US 3540824 A
Description (OCR text may contain errors)
Nov. 17, 1970 FQNDA ET AL 3,540,824
EGG CANDLING' APPARATUS AND METHOD FOR DETERMINING THE FERTILITY OF EGGS Filed Oct. 16, 1968 2 Sheets-Sheet 1 INVENTORS DINO B. FONDA i HENRY M-CHANDLER MM ATTORNEY NOV. 17, 1970 FONDA ErAL EGG CANDLING APPARATUS AND METHOD FOR DETERMINING THE FERTILITY 0F EGGS Filed Oct. 16, 1968 2 Sheets-Sheet 2 PSI /-l8 37 AMPuHER 3,54tl,824 EGG CANDLING APPARATUS AND METHOD FOR DETERMINING THE FERTILITY F EGGS Dino B. Fonda, Philadelphia, and Henry M. Chandler,
Hatboro, 1 13., assiguors to Richardson-Merrell Inc.,
New York, N.Y., a corporation of Delaware Filed Oct. 16, 1968, Ser. No. 767,945 Int. (ll. G01n 33/08 U.S. Cl. 356-53 6 Claims ABSTRACT OF THE DISCLGSURE Apparatus and method for candling eggs to determine life in an incubating chick embryo in which relatively intense white light is passed through the partially incubated egg and the resulting transmitted light at about 7300 angstroms is converted into electrical impulses from a photoelectric cell which are then amplified, passed through a low pass filter to eliminate frequencies other than 3 to 5 cycles per second, and then amplified to actuate means for accepting eggs containing live embryos or rejecting those in which the embryo is dead.
This invention relates to apparatus and to methods of using it for the determination of life in incubating chick embryos.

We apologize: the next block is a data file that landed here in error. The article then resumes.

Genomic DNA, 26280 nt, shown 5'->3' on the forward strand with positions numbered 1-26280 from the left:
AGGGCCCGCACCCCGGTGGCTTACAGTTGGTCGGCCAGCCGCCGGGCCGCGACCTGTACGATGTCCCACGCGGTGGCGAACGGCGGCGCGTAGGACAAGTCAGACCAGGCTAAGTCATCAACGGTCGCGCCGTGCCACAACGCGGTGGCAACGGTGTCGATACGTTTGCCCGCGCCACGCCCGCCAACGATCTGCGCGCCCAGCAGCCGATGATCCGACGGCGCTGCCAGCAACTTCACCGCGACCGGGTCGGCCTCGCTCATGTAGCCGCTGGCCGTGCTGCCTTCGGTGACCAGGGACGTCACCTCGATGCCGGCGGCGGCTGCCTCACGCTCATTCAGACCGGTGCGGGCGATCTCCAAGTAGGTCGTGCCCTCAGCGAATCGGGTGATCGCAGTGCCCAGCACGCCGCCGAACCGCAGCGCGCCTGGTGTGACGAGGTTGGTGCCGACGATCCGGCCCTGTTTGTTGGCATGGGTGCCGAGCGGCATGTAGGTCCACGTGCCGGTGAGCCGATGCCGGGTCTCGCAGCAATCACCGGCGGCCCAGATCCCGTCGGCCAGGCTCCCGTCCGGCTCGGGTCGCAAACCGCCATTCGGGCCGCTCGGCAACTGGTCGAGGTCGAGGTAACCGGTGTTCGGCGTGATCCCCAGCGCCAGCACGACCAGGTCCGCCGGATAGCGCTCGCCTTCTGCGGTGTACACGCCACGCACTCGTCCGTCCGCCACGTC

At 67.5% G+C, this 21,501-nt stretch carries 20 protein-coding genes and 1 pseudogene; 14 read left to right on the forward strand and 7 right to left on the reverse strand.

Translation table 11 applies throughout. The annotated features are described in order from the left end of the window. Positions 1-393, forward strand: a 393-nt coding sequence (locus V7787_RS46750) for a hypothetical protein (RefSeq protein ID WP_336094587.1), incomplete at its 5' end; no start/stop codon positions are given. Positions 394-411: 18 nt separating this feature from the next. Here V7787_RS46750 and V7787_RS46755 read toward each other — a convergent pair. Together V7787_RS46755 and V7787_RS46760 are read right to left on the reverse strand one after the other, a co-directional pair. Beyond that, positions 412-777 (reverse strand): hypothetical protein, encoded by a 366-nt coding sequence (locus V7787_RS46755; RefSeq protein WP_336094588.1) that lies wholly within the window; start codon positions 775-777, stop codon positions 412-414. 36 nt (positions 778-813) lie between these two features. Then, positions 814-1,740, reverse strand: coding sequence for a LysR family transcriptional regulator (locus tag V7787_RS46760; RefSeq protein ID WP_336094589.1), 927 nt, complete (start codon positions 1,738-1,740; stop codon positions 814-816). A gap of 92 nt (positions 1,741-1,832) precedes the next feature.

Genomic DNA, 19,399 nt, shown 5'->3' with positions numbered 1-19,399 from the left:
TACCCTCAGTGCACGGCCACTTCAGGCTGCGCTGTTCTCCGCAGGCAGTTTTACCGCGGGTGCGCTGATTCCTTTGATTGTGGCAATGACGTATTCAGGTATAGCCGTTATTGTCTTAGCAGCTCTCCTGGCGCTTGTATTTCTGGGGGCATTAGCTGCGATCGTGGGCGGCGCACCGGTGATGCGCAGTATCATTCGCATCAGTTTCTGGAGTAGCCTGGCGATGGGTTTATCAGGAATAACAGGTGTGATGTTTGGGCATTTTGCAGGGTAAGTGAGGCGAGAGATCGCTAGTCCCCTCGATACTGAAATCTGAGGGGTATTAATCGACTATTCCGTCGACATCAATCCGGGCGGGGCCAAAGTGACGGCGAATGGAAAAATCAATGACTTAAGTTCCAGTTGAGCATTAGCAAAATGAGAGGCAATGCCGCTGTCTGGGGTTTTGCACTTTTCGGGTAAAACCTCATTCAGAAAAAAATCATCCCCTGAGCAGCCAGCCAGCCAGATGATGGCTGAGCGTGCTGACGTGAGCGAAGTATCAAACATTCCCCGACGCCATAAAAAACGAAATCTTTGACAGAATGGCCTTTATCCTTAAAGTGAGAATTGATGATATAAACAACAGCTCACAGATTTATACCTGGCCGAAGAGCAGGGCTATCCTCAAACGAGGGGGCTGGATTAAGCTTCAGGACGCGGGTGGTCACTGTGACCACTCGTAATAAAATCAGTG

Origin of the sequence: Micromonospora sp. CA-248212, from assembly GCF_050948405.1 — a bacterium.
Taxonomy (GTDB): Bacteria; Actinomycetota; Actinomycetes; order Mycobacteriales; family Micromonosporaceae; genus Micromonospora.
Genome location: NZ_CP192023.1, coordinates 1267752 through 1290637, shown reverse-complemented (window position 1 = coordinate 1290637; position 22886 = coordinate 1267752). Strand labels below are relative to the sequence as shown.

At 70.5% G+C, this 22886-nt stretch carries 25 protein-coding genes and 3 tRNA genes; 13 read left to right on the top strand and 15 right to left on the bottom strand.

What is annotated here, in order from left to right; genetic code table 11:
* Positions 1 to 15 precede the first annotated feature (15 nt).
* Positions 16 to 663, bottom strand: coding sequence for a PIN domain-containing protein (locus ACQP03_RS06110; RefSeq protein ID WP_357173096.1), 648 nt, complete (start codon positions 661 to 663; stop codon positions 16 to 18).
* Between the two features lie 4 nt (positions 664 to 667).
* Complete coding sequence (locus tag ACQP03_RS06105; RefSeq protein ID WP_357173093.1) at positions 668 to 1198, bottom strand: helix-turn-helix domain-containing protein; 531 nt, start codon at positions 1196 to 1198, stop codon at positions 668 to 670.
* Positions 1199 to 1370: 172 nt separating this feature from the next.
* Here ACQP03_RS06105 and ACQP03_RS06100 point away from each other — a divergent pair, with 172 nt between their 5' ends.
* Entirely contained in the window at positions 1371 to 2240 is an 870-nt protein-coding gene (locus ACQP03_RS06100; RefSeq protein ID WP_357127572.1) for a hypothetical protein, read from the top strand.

Vaccines effective against pathogenic viruses are often made by propagating the live virus in incubating chick embryos. In these processes, a live viral agent is inoculated into a selected part of a live chick embryo in an egg which has been incubated for four or five days and the egg is then returned to the incubator for further incubation. It is customary when preparing virus vaccines from incubating chick embryos to withdraw the chorioallantoic fluid or other selected parts of the incubating egg which contains virus-rich material and prepare the vaccine from this tissue. This is done after the egg has incubated for a period of two to twelve days after the initial inoculation with the live virus. Viruses are able to propagate only in the presence of live tissue, and consequently, if the embryo is dead or dies after inoculation with the virus, the virus will also cease to propagate. If the virus has died subsequent to inoculation of the egg, the withdrawn fluid may be either devoid of live virus particles or it may be found that the embryo has been infected with a bacterial agent which is able to multiply in the dead tissue of the egg. Accordingly, the harvested fluid'may contain a low titre of antigens and possibly harmful quantities of bacteria which are, of course, undesirable in the viral vaccine.